Europe faces a massive bill as it grapples with the aftermath of recession and the cost of economic stimulus steps, but the surge in government debt looks manageable for the 16 countries that enjoy the protection of euro zone membership.
Europe's monetary union has survived the toughest test since it was launched in 1999, and continues to shelter even its most fragile and indebted economies from fears of default.
When Moody's announced Thursday that it might downgrade Greece, the most indebted euro zone country after Italy, the spread of 10-year Greek government bond yields above German debt rose to around 144 basis points from 136 basis points a day earlier.
But the spread remained well below the past decade's peak of 299, hit at the height of the economic crisis in February, and far below the spread for the most heavily indebted European countries outside the euro zone. The spread for Poland is now around 290 bps.
Much of the markets' calm over soaring debt in euro zone members is due directly to the single currency; membership of the strong euro has removed the danger of currency crises in indebted countries such as Greece.
Also, although the European Union does not guarantee the government debts of its members, markets see an implied guarantee - they think the EU would probably find some way to assist those countries if debt burdens became too heavy.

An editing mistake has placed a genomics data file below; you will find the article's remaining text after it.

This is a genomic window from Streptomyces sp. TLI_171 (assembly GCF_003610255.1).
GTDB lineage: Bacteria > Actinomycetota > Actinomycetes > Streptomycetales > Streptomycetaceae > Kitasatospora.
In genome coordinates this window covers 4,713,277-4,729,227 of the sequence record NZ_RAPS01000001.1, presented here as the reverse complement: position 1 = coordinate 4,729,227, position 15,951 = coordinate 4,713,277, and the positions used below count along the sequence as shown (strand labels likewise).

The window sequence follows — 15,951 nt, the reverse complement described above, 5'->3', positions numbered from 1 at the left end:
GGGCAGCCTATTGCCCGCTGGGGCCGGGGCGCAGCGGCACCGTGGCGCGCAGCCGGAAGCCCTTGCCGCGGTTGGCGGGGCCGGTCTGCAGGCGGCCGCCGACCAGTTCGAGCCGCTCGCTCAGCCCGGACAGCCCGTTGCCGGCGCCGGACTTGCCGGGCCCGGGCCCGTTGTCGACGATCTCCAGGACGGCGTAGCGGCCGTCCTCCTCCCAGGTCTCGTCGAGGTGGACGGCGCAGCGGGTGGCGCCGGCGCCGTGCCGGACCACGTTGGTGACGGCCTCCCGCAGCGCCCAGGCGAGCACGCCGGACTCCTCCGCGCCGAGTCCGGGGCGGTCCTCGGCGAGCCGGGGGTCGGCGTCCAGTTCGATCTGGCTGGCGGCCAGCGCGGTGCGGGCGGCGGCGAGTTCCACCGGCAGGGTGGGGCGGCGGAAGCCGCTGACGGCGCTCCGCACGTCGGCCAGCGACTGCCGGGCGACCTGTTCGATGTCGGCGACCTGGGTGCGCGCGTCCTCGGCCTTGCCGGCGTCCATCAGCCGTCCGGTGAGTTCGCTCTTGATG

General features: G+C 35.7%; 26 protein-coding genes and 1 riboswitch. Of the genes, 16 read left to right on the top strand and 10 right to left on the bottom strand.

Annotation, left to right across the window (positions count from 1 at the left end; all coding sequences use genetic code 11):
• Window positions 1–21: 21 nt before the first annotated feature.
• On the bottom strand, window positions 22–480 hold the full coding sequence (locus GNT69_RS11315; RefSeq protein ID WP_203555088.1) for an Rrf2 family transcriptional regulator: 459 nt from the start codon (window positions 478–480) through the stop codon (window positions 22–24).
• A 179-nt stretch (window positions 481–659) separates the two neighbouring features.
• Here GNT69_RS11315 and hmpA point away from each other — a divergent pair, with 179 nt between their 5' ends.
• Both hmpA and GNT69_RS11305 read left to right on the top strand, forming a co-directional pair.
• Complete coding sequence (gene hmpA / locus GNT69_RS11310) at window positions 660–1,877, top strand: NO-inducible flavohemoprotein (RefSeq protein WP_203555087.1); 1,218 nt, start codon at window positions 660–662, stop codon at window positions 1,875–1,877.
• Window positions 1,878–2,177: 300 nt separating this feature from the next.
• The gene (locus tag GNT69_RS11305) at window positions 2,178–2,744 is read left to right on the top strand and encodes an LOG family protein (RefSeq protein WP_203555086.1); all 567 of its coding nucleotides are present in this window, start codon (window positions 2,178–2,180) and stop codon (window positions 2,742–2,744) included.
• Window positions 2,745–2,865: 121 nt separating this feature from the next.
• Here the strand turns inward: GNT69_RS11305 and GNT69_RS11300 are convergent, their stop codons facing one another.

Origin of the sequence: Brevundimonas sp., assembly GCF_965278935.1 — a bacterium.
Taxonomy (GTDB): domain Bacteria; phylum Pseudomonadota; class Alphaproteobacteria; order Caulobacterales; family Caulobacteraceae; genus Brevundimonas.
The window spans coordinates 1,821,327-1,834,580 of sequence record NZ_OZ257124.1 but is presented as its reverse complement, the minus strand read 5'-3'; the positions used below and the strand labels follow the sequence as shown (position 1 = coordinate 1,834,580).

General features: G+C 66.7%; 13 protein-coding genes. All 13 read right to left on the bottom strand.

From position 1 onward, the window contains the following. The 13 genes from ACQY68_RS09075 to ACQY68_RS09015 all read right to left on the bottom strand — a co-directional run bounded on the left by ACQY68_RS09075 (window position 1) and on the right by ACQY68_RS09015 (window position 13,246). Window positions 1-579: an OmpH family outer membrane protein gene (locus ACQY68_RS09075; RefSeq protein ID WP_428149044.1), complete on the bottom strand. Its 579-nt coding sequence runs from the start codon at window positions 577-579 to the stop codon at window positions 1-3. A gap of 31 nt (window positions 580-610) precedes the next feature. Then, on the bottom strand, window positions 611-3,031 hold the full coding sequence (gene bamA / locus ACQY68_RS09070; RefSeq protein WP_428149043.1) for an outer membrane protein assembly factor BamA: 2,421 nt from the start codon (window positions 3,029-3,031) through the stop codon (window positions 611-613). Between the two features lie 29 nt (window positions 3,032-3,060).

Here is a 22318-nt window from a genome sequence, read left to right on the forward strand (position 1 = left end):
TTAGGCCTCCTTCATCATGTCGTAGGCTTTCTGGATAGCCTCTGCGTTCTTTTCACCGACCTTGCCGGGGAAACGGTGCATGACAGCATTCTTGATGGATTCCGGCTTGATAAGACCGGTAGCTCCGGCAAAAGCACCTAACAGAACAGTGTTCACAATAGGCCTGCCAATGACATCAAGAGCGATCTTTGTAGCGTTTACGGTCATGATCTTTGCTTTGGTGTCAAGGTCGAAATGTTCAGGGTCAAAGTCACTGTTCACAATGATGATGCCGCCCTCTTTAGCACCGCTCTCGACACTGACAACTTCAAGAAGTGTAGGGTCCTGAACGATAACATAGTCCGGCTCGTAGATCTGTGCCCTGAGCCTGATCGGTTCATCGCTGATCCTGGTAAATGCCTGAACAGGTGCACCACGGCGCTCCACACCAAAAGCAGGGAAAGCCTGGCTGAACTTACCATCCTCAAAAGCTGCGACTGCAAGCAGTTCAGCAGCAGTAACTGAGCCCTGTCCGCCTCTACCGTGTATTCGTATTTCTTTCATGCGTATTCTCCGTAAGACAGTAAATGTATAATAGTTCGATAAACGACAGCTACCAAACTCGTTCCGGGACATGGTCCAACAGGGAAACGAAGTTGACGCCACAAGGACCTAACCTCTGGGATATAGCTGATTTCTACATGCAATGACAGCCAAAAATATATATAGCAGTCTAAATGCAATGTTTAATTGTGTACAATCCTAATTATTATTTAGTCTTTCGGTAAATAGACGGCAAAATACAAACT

German finance minister Peer Steinbrueck fuelled that belief in February by saying: "If it came to a serious situation, all of the euro zone countries would have to help."
The result is a "ringfence" around the euro zone which is sheltering countries from some of the worst consequences of rising public debt, and is working better than many analysts predicted when the euro zone was created.
"The ringfence is here to stay ... The challenge now will be in stopping the less fiscally responsible countries from abusing the system," said Marco Annunziata, London-based chief economist at UniCredit bank.
Ultra-low interest rates, a renewed appetite for risk among cash-flush investors and the possibility that tougher capital rules for banks could boost demand for sovereign debt, are also helping governments finance their immediate needs, said Philippe Mills, head of France's debt management agency.
This buys them time to work on plans to stabilise public finances in the medium term - the next five years or so.
There is little doubt that such plans will be needed. Public spending cuts and tax rises for countries such as Greece and Ireland may need to be as drastic and painful as the package that turned Sweden's public deficit from 11.2 per cent of gross domestic product in 1993 to a surplus of 3.7 per cent by 2000.
Greece's new Socialist government revealed last week that it was now expecting a deficit this year of 12.5 per cent, instead of the 6 per cent which the last government had declared. Ireland is struggling to rein in a deficit which Dublin expects to hit about 12 per cent this year, from around 7 per cent in 2008.
But Jens Hendrickson, an aide to Prime Minister Goran Persson during Sweden's debt crisis, says careful policy choices can help clear up debt mountains much faster than initially predicted.